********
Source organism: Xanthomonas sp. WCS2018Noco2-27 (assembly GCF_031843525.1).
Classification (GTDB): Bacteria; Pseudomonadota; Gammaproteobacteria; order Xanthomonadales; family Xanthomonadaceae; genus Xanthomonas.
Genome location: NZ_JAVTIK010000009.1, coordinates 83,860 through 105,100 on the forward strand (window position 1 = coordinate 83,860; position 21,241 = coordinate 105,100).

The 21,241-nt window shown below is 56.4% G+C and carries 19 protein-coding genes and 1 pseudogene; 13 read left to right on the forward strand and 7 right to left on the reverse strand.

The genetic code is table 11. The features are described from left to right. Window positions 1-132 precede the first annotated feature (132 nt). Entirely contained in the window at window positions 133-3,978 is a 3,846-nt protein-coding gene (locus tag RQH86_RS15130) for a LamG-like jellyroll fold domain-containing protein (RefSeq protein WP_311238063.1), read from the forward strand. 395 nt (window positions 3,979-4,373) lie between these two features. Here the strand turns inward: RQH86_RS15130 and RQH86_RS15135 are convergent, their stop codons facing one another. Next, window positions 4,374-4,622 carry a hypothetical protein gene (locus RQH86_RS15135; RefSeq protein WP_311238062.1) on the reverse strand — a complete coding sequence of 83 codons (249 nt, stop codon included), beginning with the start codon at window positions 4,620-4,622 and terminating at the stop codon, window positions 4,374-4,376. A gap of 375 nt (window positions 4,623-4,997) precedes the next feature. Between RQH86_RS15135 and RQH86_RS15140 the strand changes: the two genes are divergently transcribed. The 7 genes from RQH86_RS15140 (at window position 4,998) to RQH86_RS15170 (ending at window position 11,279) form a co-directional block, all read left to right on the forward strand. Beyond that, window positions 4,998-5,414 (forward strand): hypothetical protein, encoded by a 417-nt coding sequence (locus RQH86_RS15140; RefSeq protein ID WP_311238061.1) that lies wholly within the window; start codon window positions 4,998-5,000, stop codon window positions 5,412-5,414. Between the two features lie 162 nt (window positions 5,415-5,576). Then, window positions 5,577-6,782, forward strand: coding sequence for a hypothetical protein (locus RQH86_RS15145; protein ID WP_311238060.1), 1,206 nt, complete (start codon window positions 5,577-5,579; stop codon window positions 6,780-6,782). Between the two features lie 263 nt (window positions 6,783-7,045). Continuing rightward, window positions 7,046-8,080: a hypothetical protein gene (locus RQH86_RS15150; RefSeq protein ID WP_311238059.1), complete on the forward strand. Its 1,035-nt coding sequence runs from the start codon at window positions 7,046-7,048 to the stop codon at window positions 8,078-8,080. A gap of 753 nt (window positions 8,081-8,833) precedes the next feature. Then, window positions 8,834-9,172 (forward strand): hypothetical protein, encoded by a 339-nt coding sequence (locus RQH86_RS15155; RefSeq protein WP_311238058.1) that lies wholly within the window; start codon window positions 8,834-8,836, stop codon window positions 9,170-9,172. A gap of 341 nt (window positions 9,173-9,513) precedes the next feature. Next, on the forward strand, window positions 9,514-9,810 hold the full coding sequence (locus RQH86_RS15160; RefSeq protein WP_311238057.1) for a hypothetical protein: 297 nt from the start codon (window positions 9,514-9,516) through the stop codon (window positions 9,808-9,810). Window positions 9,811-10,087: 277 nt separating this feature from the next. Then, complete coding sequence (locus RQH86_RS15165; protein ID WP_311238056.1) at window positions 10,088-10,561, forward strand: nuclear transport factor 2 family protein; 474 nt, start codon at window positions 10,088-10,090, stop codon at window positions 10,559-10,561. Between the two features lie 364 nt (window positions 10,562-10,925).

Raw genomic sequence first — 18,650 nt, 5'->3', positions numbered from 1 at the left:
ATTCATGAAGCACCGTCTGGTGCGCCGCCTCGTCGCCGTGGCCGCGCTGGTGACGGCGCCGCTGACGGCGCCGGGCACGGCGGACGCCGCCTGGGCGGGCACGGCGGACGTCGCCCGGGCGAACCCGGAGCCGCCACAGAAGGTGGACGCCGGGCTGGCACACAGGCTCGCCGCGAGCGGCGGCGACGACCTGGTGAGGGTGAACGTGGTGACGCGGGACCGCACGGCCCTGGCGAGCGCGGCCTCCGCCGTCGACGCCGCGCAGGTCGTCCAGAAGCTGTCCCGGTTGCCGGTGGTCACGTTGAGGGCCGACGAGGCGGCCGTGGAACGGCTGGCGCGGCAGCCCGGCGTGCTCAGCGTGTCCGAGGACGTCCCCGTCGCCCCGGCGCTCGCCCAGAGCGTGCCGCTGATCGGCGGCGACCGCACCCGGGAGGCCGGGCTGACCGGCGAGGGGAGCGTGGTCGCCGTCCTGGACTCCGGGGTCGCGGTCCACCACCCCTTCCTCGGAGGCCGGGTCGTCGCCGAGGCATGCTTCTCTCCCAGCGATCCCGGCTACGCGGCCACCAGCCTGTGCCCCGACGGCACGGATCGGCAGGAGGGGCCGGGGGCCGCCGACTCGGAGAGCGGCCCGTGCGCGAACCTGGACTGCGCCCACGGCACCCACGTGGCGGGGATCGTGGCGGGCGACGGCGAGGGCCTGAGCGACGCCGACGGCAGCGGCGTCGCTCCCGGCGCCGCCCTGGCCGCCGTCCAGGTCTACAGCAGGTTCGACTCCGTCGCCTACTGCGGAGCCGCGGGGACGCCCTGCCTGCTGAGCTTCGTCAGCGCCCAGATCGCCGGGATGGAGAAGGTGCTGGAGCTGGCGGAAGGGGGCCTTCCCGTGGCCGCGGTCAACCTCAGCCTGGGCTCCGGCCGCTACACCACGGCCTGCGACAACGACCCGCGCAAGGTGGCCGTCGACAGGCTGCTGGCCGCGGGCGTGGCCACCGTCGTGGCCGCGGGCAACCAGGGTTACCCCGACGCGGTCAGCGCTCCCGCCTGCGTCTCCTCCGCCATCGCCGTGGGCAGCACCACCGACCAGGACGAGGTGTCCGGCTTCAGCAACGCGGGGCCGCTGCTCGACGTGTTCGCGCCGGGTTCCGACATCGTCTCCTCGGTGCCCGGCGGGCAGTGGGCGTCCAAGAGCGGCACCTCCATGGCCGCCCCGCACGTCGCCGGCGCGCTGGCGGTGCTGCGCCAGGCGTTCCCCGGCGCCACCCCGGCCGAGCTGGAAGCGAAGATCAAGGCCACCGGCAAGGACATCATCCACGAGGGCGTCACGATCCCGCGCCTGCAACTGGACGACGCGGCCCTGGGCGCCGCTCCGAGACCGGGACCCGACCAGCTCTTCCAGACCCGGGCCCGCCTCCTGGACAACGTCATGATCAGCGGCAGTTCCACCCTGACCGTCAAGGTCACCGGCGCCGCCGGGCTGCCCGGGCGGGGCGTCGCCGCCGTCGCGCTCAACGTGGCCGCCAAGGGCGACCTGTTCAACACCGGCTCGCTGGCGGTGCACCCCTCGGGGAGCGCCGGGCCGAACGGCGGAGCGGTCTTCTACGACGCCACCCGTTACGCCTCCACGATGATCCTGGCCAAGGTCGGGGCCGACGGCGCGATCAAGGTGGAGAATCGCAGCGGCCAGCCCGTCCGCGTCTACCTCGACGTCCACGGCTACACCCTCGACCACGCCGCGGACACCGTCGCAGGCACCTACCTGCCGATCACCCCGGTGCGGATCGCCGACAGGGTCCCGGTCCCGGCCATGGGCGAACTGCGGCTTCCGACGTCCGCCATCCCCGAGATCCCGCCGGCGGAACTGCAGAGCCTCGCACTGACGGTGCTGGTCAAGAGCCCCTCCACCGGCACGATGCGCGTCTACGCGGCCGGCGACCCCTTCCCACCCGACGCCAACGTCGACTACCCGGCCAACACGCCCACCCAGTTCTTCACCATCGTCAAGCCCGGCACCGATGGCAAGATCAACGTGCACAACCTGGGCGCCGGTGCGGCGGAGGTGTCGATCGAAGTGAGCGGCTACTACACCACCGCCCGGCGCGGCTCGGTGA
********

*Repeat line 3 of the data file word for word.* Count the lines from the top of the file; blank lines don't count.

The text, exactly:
Genome location: NZ_JAVTIK010000009.1, coordinates 83,860 through 105,100 on the forward strand (window position 1 = coordinate 83,860; position 21,241 = coordinate 105,100).